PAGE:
Central banks have been working together to bring the world out of The Great Recession, and will continue to do so. The Bank of Japan initiated a round of stimulus measures earlier this year.China appears to be on the verge of another massive program.

QE3 could soon be introduced to the world in late August at Jackson Hole by Federal Chairman Bernanke.

If so, the great sucking sound being heard around the world will be the shorts on silver, copper and gold ETFs being squeezed.

Jonathan Yates is a contributing writer for Money Morning.



Timing & trends

Global Investing: The Next 40 Years

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Posted by Chris Mayer for The Daily Reckoning

on Tuesday, 19 June 2012 08:25

“Travel — its very motion — ought to suggest hope. Despair is the armchair; it is indifference and glazed, incurious eyes. I think travelers are essentially optimists, or else they would never go anywhere.”

— Paul Theroux, The Tao of Travel

International 22

I know that things look bleak on many fronts: the crisis in the European Union, the fiscal and monetary insanity in the US and the looming debt troubles in Japan — to name just three. For a lot of investors focusing on just these markets, it must be hard to get out of bed in the morning.

But the world is changing. The dominance of these Western markets (including Japan) is not what it once was. And they are becoming less important as time goes by and as the rest of the world catches up.

My new book World Right Side Up: Investing Across Six Continents is primarily about this new world and the opportunities it creates. I think the story it tells will prove to be the most important investment trend of the 21st century.

I’ve talked about the book on radio and TV. And I’ve had countless private conversations about it as well. I thought I’d write up some of the most asked questions I get and my answers to them.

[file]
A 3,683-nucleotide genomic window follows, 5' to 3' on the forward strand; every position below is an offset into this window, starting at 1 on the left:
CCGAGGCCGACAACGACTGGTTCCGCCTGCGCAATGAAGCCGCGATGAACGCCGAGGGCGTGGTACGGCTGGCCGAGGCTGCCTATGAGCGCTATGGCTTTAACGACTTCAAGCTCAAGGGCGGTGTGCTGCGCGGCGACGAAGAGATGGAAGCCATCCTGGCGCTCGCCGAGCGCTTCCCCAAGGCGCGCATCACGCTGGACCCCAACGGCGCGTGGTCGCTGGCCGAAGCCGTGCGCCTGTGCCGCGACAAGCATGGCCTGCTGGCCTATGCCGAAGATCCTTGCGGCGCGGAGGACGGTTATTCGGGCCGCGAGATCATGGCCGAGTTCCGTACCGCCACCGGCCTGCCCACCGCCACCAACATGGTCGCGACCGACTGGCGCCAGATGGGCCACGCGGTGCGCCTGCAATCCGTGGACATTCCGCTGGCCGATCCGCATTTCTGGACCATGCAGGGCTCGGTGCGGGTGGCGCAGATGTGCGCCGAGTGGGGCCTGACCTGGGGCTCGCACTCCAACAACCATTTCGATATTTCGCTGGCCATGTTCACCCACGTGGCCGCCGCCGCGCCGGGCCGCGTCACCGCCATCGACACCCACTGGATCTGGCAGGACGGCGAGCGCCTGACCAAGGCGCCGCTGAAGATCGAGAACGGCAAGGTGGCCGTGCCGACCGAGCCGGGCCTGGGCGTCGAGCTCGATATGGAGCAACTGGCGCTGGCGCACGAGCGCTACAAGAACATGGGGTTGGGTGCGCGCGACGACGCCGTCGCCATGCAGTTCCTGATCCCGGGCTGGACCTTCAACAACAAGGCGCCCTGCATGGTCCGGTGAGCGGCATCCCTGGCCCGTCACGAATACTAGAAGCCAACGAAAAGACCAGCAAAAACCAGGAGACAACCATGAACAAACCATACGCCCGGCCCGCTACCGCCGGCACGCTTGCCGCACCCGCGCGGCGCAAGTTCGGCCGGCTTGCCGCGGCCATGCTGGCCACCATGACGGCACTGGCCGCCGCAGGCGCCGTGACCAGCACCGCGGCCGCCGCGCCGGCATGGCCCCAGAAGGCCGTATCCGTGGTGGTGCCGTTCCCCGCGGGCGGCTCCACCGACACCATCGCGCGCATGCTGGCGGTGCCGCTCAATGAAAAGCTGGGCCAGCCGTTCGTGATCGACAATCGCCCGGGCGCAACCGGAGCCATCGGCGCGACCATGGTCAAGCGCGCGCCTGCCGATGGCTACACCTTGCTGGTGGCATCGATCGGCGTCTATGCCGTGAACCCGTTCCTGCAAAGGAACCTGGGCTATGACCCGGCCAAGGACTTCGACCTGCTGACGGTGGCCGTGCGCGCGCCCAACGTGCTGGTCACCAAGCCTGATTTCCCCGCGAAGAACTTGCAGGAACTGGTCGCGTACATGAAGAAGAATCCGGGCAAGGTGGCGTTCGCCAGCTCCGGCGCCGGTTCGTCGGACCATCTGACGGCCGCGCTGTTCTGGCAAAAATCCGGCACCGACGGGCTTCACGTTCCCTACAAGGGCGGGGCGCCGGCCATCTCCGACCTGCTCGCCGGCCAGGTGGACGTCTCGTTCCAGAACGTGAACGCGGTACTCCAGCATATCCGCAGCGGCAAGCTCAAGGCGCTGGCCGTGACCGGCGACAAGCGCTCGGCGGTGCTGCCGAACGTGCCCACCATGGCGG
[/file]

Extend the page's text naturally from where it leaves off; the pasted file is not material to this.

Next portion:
Here goes…

What is your favorite emerging market right now?

I like many of the so-called “frontier markets.” Right now, I’m pretty jazzed up about Mongolia. The pace of growth there and the potential is mind-boggling. I plan to visit in June. I recently recommended a play on Mongolia to my subscribers. But I’m hoping my visit turns up some additional ideas. I also think Myanmar could be the next big story in Southeast Asia and I’m keeping an eye out for opportunities there.

I see a lot of opportunities in certain Africa markets. My favorite way to invest in Africa is through Francis Daniels’ Africa Opportunity Fund. I visited him in South Africa last year and we’ve maintained a correspondence ever since. The fund is a smart, opportunistic way to invest in Africa.

What are your least-favorite emerging markets?

I get asked this a lot too. Of the markets I’ve been to and follow, I’d say I’m worried about China. I think China is due for more than just the soft landing everyone seems to expect. I think China is starting to lose its cost edge in certain areas of manufacturing. I see spiraling wages and surging costs of living. I see a vulnerable banking system and shaky property market.

Longer term, I think China’s economy will be much bigger than it is today. But there will be hiccups, and the risk of having one now is high. What happens in China will affect a lot of markets, so I’m watching it carefully.